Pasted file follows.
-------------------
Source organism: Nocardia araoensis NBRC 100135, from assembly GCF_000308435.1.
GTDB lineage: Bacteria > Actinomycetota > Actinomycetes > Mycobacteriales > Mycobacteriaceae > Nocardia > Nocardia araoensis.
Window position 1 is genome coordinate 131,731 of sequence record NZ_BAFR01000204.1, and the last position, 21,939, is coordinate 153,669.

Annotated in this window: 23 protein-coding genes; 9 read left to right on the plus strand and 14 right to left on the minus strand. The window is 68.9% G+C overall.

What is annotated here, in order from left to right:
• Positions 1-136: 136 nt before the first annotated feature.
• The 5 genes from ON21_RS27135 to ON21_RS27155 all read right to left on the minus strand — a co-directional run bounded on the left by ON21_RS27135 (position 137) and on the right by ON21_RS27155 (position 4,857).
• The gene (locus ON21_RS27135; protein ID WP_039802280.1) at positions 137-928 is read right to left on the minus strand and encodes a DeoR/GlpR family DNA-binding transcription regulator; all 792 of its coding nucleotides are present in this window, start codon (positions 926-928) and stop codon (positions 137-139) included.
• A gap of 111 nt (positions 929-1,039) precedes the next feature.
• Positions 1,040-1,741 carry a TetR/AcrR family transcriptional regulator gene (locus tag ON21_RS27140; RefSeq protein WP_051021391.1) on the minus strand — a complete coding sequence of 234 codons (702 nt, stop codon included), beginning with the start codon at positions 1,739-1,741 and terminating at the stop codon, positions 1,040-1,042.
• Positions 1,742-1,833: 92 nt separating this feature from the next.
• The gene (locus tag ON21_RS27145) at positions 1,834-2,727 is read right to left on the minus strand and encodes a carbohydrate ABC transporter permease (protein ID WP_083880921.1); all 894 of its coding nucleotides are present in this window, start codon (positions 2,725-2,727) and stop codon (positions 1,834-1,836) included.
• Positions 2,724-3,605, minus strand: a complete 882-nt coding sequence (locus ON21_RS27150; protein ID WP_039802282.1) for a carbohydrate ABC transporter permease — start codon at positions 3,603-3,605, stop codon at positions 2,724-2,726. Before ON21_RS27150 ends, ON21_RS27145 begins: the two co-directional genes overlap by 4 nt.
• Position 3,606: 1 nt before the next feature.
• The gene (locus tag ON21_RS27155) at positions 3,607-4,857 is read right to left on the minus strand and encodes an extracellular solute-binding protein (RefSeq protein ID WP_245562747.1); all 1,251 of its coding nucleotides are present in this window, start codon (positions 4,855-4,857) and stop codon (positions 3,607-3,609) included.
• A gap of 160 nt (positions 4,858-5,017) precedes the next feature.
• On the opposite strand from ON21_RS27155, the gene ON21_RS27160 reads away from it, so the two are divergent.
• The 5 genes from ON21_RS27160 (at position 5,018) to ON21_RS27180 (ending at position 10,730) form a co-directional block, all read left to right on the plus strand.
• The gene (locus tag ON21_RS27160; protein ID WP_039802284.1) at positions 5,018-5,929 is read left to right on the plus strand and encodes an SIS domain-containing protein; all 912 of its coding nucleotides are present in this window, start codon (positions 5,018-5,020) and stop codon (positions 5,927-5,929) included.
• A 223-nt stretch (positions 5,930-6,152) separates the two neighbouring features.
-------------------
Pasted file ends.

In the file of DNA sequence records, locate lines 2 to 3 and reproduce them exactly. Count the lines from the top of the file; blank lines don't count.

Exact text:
GTDB lineage: Bacteria > Actinomycetota > Actinomycetes > Mycobacteriales > Mycobacteriaceae > Nocardia > Nocardia araoensis.
Window position 1 is genome coordinate 131,731 of sequence record NZ_BAFR01000204.1, and the last position, 21,939, is coordinate 153,669.